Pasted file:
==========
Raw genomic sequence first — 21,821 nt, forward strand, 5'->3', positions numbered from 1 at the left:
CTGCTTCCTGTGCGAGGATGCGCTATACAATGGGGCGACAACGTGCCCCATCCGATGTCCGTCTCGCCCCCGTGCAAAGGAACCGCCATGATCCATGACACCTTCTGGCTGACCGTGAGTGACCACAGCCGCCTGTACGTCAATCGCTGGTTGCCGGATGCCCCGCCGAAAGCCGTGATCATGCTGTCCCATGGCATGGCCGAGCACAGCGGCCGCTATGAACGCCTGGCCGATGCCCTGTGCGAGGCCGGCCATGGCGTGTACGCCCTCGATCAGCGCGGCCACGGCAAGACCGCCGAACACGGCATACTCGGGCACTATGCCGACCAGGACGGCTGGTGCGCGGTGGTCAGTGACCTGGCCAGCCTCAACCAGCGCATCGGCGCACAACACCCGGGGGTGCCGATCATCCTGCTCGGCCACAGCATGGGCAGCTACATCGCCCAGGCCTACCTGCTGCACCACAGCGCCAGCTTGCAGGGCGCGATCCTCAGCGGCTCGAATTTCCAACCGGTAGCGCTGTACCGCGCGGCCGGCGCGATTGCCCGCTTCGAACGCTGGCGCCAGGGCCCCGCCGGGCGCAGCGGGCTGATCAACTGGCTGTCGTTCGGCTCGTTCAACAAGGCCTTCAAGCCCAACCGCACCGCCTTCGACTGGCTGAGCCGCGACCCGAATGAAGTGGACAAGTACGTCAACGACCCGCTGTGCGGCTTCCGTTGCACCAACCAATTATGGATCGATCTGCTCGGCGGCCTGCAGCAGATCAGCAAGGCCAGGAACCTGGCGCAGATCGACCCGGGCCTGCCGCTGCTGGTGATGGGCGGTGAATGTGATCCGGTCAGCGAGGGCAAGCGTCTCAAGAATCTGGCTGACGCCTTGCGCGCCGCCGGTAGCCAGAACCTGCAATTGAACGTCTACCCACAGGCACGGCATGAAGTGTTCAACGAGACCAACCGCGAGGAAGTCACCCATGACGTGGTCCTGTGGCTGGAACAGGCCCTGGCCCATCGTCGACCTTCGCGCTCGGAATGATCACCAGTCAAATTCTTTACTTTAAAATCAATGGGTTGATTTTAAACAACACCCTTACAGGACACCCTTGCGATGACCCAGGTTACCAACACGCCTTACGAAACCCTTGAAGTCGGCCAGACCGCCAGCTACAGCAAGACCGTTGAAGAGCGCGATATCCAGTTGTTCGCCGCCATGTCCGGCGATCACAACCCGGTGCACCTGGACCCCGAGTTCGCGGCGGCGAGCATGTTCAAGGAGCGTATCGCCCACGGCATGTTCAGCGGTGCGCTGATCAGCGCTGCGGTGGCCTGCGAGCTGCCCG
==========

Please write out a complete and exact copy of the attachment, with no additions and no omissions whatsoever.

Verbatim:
Raw genomic sequence first — 21,821 nt, forward strand, 5'->3', positions numbered from 1 at the left:
CTGCTTCCTGTGCGAGGATGCGCTATACAATGGGGCGACAACGTGCCCCATCCGATGTCCGTCTCGCCCCCGTGCAAAGGAACCGCCATGATCCATGACACCTTCTGGCTGACCGTGAGTGACCACAGCCGCCTGTACGTCAATCGCTGGTTGCCGGATGCCCCGCCGAAAGCCGTGATCATGCTGTCCCATGGCATGGCCGAGCACAGCGGCCGCTATGAACGCCTGGCCGATGCCCTGTGCGAGGCCGGCCATGGCGTGTACGCCCTCGATCAGCGCGGCCACGGCAAGACCGCCGAACACGGCATACTCGGGCACTATGCCGACCAGGACGGCTGGTGCGCGGTGGTCAGTGACCTGGCCAGCCTCAACCAGCGCATCGGCGCACAACACCCGGGGGTGCCGATCATCCTGCTCGGCCACAGCATGGGCAGCTACATCGCCCAGGCCTACCTGCTGCACCACAGCGCCAGCTTGCAGGGCGCGATCCTCAGCGGCTCGAATTTCCAACCGGTAGCGCTGTACCGCGCGGCCGGCGCGATTGCCCGCTTCGAACGCTGGCGCCAGGGCCCCGCCGGGCGCAGCGGGCTGATCAACTGGCTGTCGTTCGGCTCGTTCAACAAGGCCTTCAAGCCCAACCGCACCGCCTTCGACTGGCTGAGCCGCGACCCGAATGAAGTGGACAAGTACGTCAACGACCCGCTGTGCGGCTTCCGTTGCACCAACCAATTATGGATCGATCTGCTCGGCGGCCTGCAGCAGATCAGCAAGGCCAGGAACCTGGCGCAGATCGACCCGGGCCTGCCGCTGCTGGTGATGGGCGGTGAATGTGATCCGGTCAGCGAGGGCAAGCGTCTCAAGAATCTGGCTGACGCCTTGCGCGCCGCCGGTAGCCAGAACCTGCAATTGAACGTCTACCCACAGGCACGGCATGAAGTGTTCAACGAGACCAACCGCGAGGAAGTCACCCATGACGTGGTCCTGTGGCTGGAACAGGCCCTGGCCCATCGTCGACCTTCGCGCTCGGAATGATCACCAGTCAAATTCTTTACTTTAAAATCAATGGGTTGATTTTAAACAACACCCTTACAGGACACCCTTGCGATGACCCAGGTTACCAACACGCCTTACGAAACCCTTGAAGTCGGCCAGACCGCCAGCTACAGCAAGACCGTTGAAGAGCGCGATATCCAGTTGTTCGCCGCCATGTCCGGCGATCACAACCCGGTGCACCTGGACCCCGAGTTCGCGGCGGCGAGCATGTTCAAGGAGCGTATCGCCCACGGCATGTTCAGCGGTGCGCTGATCAGCGCTGCGGTGGCCTGCGAGCTGCCCG